correlate directly to Spaulding’s assessment of intermediate-level disinfectants and low-level
disinfectants, respectively.951
A common misconception in the use of surface disinfectants in health-care settings relates to the
underlying purpose for use of proprietary products labeled as a “tuberculocidal” germicide. Such
products will not interrupt and prevent the transmission of TB in health-care settings because TB is not
acquired from environmental surfaces. The tuberculocidal claim is used as a benchmark by which to
measure germicidal potency. Because mycobacteria have the highest intrinsic level of resistance among
the vegetative bacteria, viruses, and fungi, any germicide with a tuberculocidal claim on the label (i.e.,
an intermediate-level disinfectant) is considered capable of inactivating a broad spectrum of pathogens,
including much less resistant organisms such the bloodborne pathogens (e.g., hepatitis B virus [HBV],
hepatitis C virus [HCV], and HIV). It is this broad spectrum capability, rather than the product’s
specific potency against mycobacteria, that is the basis for protocols and OSHA regulations indicating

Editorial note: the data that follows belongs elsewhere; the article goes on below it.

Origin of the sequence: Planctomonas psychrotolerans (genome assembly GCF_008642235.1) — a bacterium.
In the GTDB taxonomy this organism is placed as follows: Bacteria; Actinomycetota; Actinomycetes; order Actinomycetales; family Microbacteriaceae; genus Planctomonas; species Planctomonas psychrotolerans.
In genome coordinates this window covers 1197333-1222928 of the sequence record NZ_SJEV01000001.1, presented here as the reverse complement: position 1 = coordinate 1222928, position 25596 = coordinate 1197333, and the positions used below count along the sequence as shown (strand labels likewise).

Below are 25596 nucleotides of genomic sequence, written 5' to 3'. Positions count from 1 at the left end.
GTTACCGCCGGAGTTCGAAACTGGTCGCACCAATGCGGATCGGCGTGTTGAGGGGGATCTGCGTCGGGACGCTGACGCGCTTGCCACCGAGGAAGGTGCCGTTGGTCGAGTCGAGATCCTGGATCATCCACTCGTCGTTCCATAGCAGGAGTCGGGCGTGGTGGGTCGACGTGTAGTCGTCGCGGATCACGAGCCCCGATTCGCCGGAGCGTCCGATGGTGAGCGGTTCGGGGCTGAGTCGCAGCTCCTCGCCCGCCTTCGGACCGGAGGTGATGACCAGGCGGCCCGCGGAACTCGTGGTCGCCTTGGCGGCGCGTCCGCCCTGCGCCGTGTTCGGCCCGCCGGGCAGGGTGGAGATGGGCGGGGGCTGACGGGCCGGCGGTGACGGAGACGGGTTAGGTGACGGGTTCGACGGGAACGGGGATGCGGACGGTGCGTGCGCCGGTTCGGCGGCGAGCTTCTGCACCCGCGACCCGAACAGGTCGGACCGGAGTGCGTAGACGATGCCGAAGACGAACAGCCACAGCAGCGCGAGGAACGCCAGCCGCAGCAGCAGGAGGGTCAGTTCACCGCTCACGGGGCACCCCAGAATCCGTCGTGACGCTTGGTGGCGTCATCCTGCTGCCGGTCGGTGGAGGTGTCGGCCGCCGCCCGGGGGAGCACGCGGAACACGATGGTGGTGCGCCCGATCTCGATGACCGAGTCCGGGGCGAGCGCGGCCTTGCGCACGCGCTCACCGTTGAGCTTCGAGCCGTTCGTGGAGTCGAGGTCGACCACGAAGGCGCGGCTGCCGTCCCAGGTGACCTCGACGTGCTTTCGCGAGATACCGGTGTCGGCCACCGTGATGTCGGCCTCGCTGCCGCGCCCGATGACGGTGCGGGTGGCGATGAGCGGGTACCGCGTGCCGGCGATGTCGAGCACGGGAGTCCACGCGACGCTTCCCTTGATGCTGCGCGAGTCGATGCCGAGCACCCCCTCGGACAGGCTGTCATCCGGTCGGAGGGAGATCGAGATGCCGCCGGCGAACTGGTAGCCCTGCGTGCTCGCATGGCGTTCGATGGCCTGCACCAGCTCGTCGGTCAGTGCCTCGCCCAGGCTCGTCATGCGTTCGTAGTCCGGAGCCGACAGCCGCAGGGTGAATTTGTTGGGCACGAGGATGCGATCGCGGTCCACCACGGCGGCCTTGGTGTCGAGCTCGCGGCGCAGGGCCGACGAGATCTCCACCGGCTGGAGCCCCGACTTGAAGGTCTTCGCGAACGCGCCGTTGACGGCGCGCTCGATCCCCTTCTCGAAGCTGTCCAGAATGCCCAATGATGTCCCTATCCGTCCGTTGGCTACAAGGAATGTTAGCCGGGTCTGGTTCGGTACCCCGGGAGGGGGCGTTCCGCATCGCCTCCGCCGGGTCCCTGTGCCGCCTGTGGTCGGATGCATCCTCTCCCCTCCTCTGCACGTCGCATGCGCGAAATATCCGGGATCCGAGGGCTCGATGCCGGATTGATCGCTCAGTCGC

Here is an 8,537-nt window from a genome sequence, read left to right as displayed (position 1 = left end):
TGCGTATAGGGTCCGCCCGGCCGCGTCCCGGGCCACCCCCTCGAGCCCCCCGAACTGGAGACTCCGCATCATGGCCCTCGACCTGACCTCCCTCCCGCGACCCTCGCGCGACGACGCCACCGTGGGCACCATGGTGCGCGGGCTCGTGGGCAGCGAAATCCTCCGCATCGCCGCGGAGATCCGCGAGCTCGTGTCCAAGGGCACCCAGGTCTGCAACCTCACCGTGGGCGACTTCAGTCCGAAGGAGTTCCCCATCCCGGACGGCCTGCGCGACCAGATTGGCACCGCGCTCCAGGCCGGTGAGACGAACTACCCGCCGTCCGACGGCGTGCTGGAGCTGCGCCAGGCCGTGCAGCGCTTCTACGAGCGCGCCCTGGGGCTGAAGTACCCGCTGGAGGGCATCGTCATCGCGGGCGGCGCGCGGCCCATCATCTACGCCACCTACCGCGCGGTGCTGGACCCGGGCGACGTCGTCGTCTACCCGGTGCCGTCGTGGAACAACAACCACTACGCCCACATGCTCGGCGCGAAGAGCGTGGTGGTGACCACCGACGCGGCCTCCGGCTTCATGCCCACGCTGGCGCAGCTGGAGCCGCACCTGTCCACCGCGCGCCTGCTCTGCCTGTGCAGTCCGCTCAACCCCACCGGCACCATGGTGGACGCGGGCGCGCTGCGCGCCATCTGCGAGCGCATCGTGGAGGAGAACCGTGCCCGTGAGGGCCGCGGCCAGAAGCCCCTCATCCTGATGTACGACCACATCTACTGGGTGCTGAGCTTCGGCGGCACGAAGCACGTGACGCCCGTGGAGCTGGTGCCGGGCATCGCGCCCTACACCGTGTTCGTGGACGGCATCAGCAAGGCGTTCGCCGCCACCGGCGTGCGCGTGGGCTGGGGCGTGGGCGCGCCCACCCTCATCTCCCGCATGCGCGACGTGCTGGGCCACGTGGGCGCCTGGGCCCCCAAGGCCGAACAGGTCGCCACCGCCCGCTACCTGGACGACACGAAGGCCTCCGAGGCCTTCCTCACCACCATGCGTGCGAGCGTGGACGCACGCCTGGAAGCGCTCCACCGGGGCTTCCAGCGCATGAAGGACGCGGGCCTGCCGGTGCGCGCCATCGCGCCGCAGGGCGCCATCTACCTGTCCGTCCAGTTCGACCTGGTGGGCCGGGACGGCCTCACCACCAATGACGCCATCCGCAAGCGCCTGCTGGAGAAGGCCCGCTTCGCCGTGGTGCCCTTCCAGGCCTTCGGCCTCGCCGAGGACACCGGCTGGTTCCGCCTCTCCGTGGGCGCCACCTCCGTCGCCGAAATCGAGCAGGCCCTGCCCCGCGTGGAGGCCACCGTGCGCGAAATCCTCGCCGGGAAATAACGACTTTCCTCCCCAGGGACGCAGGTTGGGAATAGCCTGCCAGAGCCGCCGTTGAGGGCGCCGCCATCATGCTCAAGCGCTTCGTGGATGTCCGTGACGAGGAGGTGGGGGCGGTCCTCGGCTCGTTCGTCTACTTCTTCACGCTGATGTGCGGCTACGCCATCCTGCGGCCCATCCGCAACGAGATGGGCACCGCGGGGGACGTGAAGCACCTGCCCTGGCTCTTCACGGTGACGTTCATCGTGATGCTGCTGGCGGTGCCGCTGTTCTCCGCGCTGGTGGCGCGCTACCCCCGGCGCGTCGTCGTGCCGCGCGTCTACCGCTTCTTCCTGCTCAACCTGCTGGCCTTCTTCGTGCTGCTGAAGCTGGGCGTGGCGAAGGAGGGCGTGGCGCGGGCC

the appropriateness of using tuberculocidal chemicals for surface disinfection.967
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2. General Cleaning Strategies for Patient-Care Areas
The number and types of microorganisms present on environmental surfaces are influenced by the
following factors: a) number of people in the environment, b) amount of activity, c) amount of moisture,
d) presence of material capable of supporting microbial growth, e) rate at which organisms suspended in
the air are removed, and f) type of surface and orientation [i.e., horizontal or vertical].968 Strategies for
cleaning and disinfecting surfaces in patient-care areas take into account a) potential for direct patient
contact, b) degree and frequency of hand contact, and c) potential contamination of the surface with
body substances or environmental sources of microorganisms (e.g., soil, dust, and water).
a. Cleaning of Medical Equipment
Manufacturers of medical equipment should provide care and maintenance instructions specific to their
equipment. These instructions should include information about a) the equipments’ compatibility with
chemical germicides, b) whether the equipment is water-resistant or can be safely immersed for
cleaning, and c) how the equipment should be decontaminated if servicing is required.967 In the
absence of manufacturers’ instructions, non-critical medical equipment (e.g., stethoscopes, blood
pressure cuffs, dialysis machines, and equipment knobs and controls) usually only require cleansing
followed by low- to intermediate-level disinfection, depending on the nature and degree of
contamination. Ethyl alcohol or isopropyl alcohol in concentrations of 60%–90% (v/v) is often used to
disinfect small surfaces (e.g., rubber stoppers of multiple-dose medication vials, and thermometers)952,